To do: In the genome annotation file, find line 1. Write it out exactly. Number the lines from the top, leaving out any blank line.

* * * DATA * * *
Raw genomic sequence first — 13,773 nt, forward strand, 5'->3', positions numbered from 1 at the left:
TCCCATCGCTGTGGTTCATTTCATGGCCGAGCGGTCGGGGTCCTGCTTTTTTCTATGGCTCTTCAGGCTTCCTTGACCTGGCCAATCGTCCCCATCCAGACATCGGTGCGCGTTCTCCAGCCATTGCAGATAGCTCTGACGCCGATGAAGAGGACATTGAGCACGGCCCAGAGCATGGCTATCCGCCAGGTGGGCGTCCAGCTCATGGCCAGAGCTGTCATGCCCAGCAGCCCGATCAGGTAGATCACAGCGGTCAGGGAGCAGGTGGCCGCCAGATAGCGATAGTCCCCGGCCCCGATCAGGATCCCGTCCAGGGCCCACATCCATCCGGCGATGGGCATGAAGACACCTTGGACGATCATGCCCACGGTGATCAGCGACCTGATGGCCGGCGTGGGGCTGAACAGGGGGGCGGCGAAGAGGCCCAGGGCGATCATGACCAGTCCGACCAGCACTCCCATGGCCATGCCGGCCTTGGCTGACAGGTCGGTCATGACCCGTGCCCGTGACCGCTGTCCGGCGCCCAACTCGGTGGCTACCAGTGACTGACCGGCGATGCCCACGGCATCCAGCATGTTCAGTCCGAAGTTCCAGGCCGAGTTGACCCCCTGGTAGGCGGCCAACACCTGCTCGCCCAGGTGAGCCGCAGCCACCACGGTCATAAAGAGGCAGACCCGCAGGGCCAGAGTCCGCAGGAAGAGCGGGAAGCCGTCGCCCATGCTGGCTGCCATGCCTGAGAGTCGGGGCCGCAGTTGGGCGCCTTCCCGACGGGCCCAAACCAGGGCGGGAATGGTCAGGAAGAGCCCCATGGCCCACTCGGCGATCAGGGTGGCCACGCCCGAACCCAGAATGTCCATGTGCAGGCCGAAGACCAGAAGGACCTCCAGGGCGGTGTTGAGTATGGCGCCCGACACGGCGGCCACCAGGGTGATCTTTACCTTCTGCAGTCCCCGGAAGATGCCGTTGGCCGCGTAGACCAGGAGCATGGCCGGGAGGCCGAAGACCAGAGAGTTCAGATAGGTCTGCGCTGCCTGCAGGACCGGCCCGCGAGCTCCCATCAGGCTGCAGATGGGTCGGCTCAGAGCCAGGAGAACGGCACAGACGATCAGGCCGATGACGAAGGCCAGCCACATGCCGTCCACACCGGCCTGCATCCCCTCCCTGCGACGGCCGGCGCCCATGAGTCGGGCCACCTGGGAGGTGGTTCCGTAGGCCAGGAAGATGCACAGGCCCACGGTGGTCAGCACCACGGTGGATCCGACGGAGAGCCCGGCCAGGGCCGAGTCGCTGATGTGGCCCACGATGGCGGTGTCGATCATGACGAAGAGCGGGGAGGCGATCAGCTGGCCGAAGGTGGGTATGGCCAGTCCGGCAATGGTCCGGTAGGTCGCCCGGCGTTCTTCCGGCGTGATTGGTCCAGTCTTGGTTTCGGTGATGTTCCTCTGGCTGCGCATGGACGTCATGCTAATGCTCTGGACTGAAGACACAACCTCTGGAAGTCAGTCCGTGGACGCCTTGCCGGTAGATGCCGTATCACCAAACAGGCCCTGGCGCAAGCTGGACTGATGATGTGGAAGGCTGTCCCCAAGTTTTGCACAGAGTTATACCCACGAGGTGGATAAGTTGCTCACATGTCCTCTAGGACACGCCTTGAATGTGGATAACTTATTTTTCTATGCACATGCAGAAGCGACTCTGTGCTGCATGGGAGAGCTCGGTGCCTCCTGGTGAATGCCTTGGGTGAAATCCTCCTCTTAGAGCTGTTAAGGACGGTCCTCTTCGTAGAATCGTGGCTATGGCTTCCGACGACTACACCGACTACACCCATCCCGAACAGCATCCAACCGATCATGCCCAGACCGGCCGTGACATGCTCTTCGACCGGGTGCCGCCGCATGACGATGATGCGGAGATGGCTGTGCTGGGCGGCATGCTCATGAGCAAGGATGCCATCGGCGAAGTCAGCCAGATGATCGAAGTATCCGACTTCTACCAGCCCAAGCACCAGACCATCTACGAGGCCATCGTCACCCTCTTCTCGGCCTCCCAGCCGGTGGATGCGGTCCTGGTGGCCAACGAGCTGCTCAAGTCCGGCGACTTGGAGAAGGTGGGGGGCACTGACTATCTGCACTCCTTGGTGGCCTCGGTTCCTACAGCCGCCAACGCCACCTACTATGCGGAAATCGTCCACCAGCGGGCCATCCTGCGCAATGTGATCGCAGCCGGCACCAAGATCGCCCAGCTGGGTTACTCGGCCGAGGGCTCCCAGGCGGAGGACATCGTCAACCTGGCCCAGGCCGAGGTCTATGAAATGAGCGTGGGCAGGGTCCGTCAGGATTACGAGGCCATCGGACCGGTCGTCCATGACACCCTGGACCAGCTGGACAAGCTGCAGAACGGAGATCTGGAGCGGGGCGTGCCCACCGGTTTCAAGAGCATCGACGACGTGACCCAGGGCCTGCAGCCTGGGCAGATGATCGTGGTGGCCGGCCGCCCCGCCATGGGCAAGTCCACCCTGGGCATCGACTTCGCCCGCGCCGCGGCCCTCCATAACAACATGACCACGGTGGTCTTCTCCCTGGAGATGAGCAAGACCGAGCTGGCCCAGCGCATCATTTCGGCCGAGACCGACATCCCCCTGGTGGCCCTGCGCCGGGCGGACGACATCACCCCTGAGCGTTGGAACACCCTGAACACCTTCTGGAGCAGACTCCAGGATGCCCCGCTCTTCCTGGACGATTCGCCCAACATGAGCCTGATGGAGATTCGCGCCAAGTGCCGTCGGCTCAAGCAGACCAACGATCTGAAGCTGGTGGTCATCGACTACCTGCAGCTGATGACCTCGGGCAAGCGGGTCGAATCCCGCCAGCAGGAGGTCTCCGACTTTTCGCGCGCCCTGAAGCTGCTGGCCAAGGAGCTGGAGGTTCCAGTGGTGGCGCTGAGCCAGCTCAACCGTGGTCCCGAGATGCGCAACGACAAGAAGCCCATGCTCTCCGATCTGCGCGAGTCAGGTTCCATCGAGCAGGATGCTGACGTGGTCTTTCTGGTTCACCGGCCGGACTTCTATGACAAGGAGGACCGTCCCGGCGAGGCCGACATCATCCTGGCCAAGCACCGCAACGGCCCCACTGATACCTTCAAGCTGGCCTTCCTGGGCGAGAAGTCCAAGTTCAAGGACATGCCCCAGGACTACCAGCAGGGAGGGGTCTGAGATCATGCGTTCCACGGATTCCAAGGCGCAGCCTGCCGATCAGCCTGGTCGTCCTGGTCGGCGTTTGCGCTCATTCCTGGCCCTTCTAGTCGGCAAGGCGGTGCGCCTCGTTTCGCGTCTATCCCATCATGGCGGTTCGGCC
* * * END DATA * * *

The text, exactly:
Raw genomic sequence first — 13,773 nt, forward strand, 5'->3', positions numbered from 1 at the left: